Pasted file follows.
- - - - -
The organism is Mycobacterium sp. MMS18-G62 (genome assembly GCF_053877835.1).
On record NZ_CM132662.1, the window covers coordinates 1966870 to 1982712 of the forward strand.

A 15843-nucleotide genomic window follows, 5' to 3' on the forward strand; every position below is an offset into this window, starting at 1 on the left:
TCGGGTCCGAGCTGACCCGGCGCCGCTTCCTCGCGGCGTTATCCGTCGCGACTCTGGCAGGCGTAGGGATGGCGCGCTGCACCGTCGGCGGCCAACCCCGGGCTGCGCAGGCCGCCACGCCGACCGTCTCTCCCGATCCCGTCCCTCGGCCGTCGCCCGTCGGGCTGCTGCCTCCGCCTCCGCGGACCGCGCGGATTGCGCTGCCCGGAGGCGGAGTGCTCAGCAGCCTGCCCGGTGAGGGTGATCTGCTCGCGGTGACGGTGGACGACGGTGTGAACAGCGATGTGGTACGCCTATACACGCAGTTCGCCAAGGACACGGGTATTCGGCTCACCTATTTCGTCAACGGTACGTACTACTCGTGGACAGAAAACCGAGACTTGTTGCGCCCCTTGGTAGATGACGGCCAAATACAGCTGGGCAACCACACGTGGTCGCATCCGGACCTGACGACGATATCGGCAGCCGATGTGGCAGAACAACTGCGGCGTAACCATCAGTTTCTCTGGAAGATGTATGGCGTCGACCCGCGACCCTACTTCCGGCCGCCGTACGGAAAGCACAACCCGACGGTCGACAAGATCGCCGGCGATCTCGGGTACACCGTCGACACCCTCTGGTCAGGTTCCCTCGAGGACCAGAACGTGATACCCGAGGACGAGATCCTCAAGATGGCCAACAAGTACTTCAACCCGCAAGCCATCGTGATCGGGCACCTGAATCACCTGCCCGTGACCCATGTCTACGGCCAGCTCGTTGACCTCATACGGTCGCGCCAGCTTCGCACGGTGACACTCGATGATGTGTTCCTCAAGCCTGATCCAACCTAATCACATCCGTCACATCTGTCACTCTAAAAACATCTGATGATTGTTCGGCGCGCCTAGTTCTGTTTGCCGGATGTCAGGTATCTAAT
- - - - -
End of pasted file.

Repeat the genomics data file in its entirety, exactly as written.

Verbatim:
The organism is Mycobacterium sp. MMS18-G62 (genome assembly GCF_053877835.1).
On record NZ_CM132662.1, the window covers coordinates 1966870 to 1982712 of the forward strand.

A 15843-nucleotide genomic window follows, 5' to 3' on the forward strand; every position below is an offset into this window, starting at 1 on the left:
TCGGGTCCGAGCTGACCCGGCGCCGCTTCCTCGCGGCGTTATCCGTCGCGACTCTGGCAGGCGTAGGGATGGCGCGCTGCACCGTCGGCGGCCAACCCCGGGCTGCGCAGGCCGCCACGCCGACCGTCTCTCCCGATCCCGTCCCTCGGCCGTCGCCCGTCGGGCTGCTGCCTCCGCCTCCGCGGACCGCGCGGATTGCGCTGCCCGGAGGCGGAGTGCTCAGCAGCCTGCCCGGTGAGGGTGATCTGCTCGCGGTGACGGTGGACGACGGTGTGAACAGCGATGTGGTACGCCTATACACGCAGTTCGCCAAGGACACGGGTATTCGGCTCACCTATTTCGTCAACGGTACGTACTACTCGTGGACAGAAAACCGAGACTTGTTGCGCCCCTTGGTAGATGACGGCCAAATACAGCTGGGCAACCACACGTGGTCGCATCCGGACCTGACGACGATATCGGCAGCCGATGTGGCAGAACAACTGCGGCGTAACCATCAGTTTCTCTGGAAGATGTATGGCGTCGACCCGCGACCCTACTTCCGGCCGCCGTACGGAAAGCACAACCCGACGGTCGACAAGATCGCCGGCGATCTCGGGTACACCGTCGACACCCTCTGGTCAGGTTCCCTCGAGGACCAGAACGTGATACCCGAGGACGAGATCCTCAAGATGGCCAACAAGTACTTCAACCCGCAAGCCATCGTGATCGGGCACCTGAATCACCTGCCCGTGACCCATGTCTACGGCCAGCTCGTTGACCTCATACGGTCGCGCCAGCTTCGCACGGTGACACTCGATGATGTGTTCCTCAAGCCTGATCCAACCTAATCACATCCGTCACATCTGTCACTCTAAAAACATCTGATGATTGTTCGGCGCGCCTAGTTCTGTTTGCCGGATGTCAGGTATCTAAT